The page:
Nobel Prizewinners: Physiology or Medicine

Our series on 2013's Nobel prizewinners concludes with the work of Thomas Südhof, Randy Schekman and James Rothman on cell delivery systems. Elizabeth Finkel reports.

Thomas Südhof of Stanford University.

It’s awe-inspiring when nature and mankind hit on the same solution to a problem. This year’s Nobel Prize winners for Physiology or Medicine, Thomas Südhof of Stanford University, Randy Schekman of the University of California, Berkeley and James Rothman of Yale University revealed just such a convergence.

If you want to send a parcel from Melbourne to Boston, you need to package and address it, then take it to the post office for it to be shipped via various carriers to arrive at the precise street and house number. A cell also needs to send cargo to different places. It may be the insulin produced by the cells of the pancreas, or the neurotransmitters that send signals from one nerve cell to the next.

James Rothman of Yale University.

In these cases, the cargo is delivered with precision using a mechanism stunningly similar to the postal system. The cellular cargo is often despatched to a “post office” called the Golgi apparatus, which is found in most cells. From here it is bundled into membrane-wrapped parcels and addressed with so-called SNARE proteins. The curious thing is that once the parcels reach their target, their membranes melt into those of the receiving compartment, spewing their contents into it. Scientists had seen evidence of the cell’s delivery system ever since Camillo Golgi peered through his microscope in 1898 and identified the complex of canal-like structures and tiny parcels (vesicles) that now bear his name. But just how the system operated required the intersection of the three researchers’ efforts over two decades.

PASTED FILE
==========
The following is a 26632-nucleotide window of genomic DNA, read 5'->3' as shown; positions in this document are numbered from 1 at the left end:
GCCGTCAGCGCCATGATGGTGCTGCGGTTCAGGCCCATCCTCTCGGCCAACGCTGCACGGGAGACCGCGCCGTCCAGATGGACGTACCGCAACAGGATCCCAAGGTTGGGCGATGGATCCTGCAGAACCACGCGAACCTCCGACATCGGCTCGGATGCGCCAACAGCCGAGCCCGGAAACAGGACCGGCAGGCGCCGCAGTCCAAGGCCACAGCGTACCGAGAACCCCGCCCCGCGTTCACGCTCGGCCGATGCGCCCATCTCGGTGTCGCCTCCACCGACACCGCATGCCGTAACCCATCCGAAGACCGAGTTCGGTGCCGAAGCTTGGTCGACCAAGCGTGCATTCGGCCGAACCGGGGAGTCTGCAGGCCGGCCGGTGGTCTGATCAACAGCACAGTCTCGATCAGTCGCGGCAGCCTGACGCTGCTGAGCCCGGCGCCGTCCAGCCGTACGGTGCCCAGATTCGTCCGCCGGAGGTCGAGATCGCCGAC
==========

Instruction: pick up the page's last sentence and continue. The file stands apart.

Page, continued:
Randy Schekman of the University of California, Berkeley

From the late 1970s, Rothman tracked cargo inside cells using a virus like a transponder (viruses hitch a ride on the same service). Schekman tried the time-honoured approach of breaking the system to see how it works. He looked for mutant yeast cells with a dysfunctional delivery system and identified which genes had gone awry. In the 1980s Südhof studied how nerve cell vesicles, triggered by calcium, fused at precise locations on nerve terminals in the space of a few hundred microseconds.

“A great moment came in the early 1990s when they realised they were all studying variations on a theme,” neuroscientist Tom Schwarz at Harvard Medical School explains. These three strands converged, as the researchers realised they were all studying members of the SNARE complex and the proteins that controlled it.

The study has been crucial for understanding diseases where the system fails, such as diabetes and neurodegenerative diseases such as Alzheimer’s.

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Elizabeth Finkel is editor-in-chief of Cosmos.
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